I have several long thinky posts in my head, but also things to do apart from posting to LJ. But just a note to remind me so I don't forget to talk about:
Religion and science
Gathering together some of the discussion about Narnia and the problem of Susan
I don't really have a short title for this, but I want to talk about how Aboriginal culture was presented to me when I was in Australia and how I feel about that and the implications for race relations. It's going to be tricky to talk about without offending people too, and my ideas are hazy anyway.
Lots of readers are very upset that Susan doesn't get into Aslan's kingdom at the very end of the series. Some people think that this is because Lewis hated adult, sexual women. A lot of people are angry because of the Christian allegory; basically, they're angry with the Christian teaching that lots of decent people are going to be denied their place in Heaven, and Susan personifies this.
I realise I'm probably pre-empting some of your thoughts, but I can't help myself: Susan chose to leave it behind, though, didn't she? In the Last Battle (this is scraping the dredges of my memory, mind) someone asks Peter why there are only three of them, and he replies that Susan looks on Narnia almost as a kind of game that they played when younger. To my mind it's not about whether she's a decent person or not, but whether she wanted to keep her link with Narnia (and the inside-out onion).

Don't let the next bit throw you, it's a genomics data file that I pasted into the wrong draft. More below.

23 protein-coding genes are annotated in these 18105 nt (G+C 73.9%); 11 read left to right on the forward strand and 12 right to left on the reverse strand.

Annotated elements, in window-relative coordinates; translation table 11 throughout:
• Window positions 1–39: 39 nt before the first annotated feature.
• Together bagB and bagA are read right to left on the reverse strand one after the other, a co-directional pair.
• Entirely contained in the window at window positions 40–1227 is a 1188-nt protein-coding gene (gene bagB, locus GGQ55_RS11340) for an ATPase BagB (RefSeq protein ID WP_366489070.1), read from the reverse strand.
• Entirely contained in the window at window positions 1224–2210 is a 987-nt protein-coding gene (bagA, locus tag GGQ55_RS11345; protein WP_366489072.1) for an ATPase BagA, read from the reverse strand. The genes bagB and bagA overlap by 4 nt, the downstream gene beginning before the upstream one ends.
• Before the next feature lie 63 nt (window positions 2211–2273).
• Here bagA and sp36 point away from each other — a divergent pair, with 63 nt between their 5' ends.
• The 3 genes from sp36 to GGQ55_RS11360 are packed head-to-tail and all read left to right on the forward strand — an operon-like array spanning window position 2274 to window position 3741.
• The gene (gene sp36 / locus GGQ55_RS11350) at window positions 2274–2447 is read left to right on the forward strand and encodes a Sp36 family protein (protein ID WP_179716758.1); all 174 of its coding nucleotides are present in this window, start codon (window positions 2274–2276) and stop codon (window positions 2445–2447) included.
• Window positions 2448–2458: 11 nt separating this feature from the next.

I'm looking forward to reading about all the stuff you've mentioned in your post, especially the one about Aboriginal culture.
The problem that I have with it is the speed with which she's dismissed. She's been a main character, she was with Aslan when he died, when he was ressurected, she's ruled as Queen of Narnia for 20 odd years, I think we deserve to hear more about why she's not back in The Last Battle than the rather offhand sentence that we get. I agree, mostly, with what you say - that the reason she's not there is because she's dismissed Narnia not just the nylons and lipstick - I just think more explanation of this is needed, some reaction from the other kids (even Lucy doesn't seem to care), some explanation from Aslan that she still has time to repent and she may join them in the end by a longer route, is needed. I get what Lewis is trying to do with her, in other words, I just don't think he succeeds, I think a lot of children particularly find the abandonment of a central character in a sentence really mystifying and somewhat worrying.